and high throughput than the patient in a normal ward.  Usually, a
   patient is equipped with multiple sensors that measure vital signals
   like heart activity, muscle movements, blood pressure, body oxygen
   level and brain stimulation via integrated sensors i.e.,



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   (Electrocardiography), BP (Blood Pressure) monitor, EMG
   (Electromyography), pulse oximeter and EEG (Electroencephalography)
   etc.  These sensors are categorized as wearable and implantable
   sensors, hence we are assuming that equipped sensors are mixture of
   wearable and implantable sensors which creates restriction to use
   IEEE 802.15.6 as it is designed to deal with better penetration
   through the human tissue without creating any damage to human tissues
   with the approved MICS band by USA Federal Communications Commission
   (FCC).  In a hospital use case scenario, the initial data generated
   by numerous biomedical sensor nodes is collected by a central
   coordinator.

   In this case, Table 3 presents the summary of traffic patterns for
   different biomedical sensor nodes attached to human body with data
   generation rate, required data rate from channel and QoS
   requirements.

   +----------+----------+---------+-----------+-----------+-----------+
   |  Sensor  | Data Gen | Require | Delay Req | Power Con | Reliabili |
   |  Nodes   | eration  |  d Data |  uirement |  sumption | ty Requir |
   |          | Interval |   Rate  |           |           |   ement   |
   |          |          |  (Kbps) |           |           |           |
   +----------+----------+---------+-----------+-----------+-----------+
   |   ECG    |   4 ms   |    34   |   <125ms  |    Low    |    High   |
   |          |          |         |           |           |           |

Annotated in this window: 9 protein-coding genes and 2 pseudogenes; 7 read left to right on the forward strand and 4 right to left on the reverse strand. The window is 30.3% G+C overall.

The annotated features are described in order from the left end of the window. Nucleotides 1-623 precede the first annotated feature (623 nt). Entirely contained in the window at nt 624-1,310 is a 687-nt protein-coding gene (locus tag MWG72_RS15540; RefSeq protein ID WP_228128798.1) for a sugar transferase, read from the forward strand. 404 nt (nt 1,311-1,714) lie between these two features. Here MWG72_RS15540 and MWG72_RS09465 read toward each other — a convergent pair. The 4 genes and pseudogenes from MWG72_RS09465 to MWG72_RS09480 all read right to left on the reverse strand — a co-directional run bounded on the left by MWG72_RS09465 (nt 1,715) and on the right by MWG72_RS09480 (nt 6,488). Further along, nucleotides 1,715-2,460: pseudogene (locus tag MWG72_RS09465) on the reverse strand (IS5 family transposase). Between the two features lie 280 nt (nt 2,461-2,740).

|   EMG    |   6 ms   |   19.6  |   <125ms  |    Low    |    High   |
   |          |          |         |           |           |           |
   |   EEG    |   4 ms   |   19.6  |   <125ms  |    Low    |    High   |
   |          |          |         |           |           |           |
   |   SpO2   |  10 ms   |   13.2  |   <250ms  |    Low    |   Medium  |
   | (Pulse O |          |         |           |           |           |
   | ximeter) |          |         |           |           |           |
   |          |          |         |           |           |           |
   |    BP    |  10 ms   |   13.2  |   <250ms  |   Medium  |   Medium  |
   |          |          |         |           |           |           |
   | Respirat |  40 ms   |   3.2   |   <250ms  |   Medium  |   Medium  |
   |   ion    |          |         |           |           |           |
   |          |          |         |           |           |           |
   | Skin tem |   60 s   |   2.27  |   <250ms  |    Low    |   Medium  |
   | perature |          |         |           |           |           |
   |          |          |         |           |           |           |
   | Glucose  |  250 s   |  0.528  |   <250ms  |   Medium  |   Medium  |
   |  sensor  |          |         |           |           |           |
   +----------+----------+---------+-----------+-----------+-----------+

        Table 1: Traffic patterns and requirements of sensor nodes





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3.2.  Patient monitoring for Chronic Diseases

   For a chronic disease patient, the formal procedure of routine visits
   is required to monitor the progress, development of complications or
   relapse of the disease.  The questions like what, how and when to
   monitor are really crucial for disease treatment.  In this context,
   various biosensors can be used for monitoring the patient's
   physiological conditions which brings relevant information on a